Telling the family that dinner’s ready or reminding the kids it’s time for bed doesn’t require as much shouting if you have a smart home. If you’ve got two or more smart speakers dotted around the house – maybe a Google Home Mini upstairs and a Home Hub in the kitchen – you can use them to communicate within the house. This means you can essentially use smart speakers as an in-home intercom system to relay messages, even if you’re not in the same location as the speaker.

Google Assistant and Amazon Alexa both let you use their smart home speakers as an intercom system. They both make life easier by allowing you to make announcements to the entire household instead of shouting.

On Alexa the feature is called “Drop In” while on Google it’s called “broadcast”. Alexa Drop In is comparable to a calling system, but unlike in regular calls, it uses an auto-answer system. Google Broadcast on the other hand can be compared to a PA system. You can only use it to make announcements to connected devices and receive responses from individual speakers.

To use this useful feature, all you have to do is say “Hey Google, broadcast,” using the Google Assistant app or a Google Home speaker. “Alexa, tell everyone…” and “Alexa, broadcast…” will also trigger the simultaneous one-way broadcasts. The speaker will then relay your message via the other smart speakers associated with your account. (If you use the Google Assistant app, it must be tied to the same Google account as the speakers you wish to broadcast to.)

Pre-built broadcasts

If you have a Google Home device, Google has provided a list of commands that will trigger specific sounds. Here are some to try:

  • Hey Google, broadcast breakfast is ready.
  • Hey Google, tell everyone breakfast is ready.
  • Hey Google, announce breakfast is ready.
  • Hey Google, broadcast wake up everyone.
  • Hey Google, broadcast it’s lunchtime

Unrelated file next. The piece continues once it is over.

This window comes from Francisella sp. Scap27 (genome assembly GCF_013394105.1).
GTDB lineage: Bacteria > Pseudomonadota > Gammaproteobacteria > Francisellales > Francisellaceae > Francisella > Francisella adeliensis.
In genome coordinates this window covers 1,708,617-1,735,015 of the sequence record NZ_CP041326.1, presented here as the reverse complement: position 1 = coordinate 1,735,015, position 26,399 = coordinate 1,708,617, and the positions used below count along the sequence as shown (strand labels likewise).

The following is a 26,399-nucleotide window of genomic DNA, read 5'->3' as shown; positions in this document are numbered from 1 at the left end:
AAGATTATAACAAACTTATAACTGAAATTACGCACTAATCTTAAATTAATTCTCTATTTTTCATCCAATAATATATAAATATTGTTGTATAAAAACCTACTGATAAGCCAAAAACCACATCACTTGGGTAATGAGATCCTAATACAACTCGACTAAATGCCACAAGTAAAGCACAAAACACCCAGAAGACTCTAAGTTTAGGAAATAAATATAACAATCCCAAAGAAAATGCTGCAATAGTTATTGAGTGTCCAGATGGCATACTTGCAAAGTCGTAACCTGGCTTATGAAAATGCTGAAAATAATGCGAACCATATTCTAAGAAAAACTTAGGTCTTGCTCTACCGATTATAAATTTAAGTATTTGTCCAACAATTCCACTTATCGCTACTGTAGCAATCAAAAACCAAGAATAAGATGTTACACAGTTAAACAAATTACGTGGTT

• Hey Google, broadcast lunch is ready
  • Hey Google, broadcast it’s time for dinner.
  • Hey Google, tell everyone it’s time to leave.
  • Hey Google, announce I’m home.
  • Hey Google, broadcast it’s time for bed.
  • Hey Google, tell everyone the show is about to start.
  • Hey Google, broadcast I’ll be home soon (from Google Assistant on your mobile).

Broadcasting to a specific speaker

While Amazon Echo and Alexa have had the ability to broadcast a message to a specific speaker since 2017, Google have just announced a similar feature will now be available for Google Assistant and Google Home. This means that instead of startling the entire house, you can send a message to a specific speaker or room.

To use this feature on a Google Assistant device, simply say “Hey Google broadcast to [name of speaker]”.

How to send a reply

It is possible to reply to a message, and the reply will only be transmitted to the originating device. To reply to a message, say, “OK Google, reply [message]” or “OK Google, send a reply [message].”

If the message originated from a phone, the reply will be transcribed, arriving in the form of a notification. But if you want to hear the original audio message, you can do so by playing back the audio clip. Additionally, it comes with a reply button so you can keep the conversation going.

When using the Google Home Hub Smart Display, you can reply to broadcast messages by pressing its reply button.

Tips for better broadcasts

Here are a few tips and helpful things to know about using Google Home as an intercom.

Think first, speak second

Think through what you’re going to say before you start recording a broadcast. Google doesn’t give you an opportunity to preview your message or change it once you record it.

Reply quickly

The advice to think first, speak second isn’t easy to follow when it comes to replying. After you receive a message, you only have a short window when you can send a message back, about 10 to 12 seconds.

Recognize that it’s not a real-time intercom

There’s a reason Google calls its feature Broadcast rather than Intercom: It’s not a true intercom system. Intercoms let you have a real-time conversation, so two or more people can talk back and forth somewhat freely (although intercoms typically let only one person speak at a time). Broadcast doesn’t. Plus, there’s a noticeable delay, so you wouldn’t want to use it for anything truly urgent.

Happy broadcasting and enjoy having a less shouty household.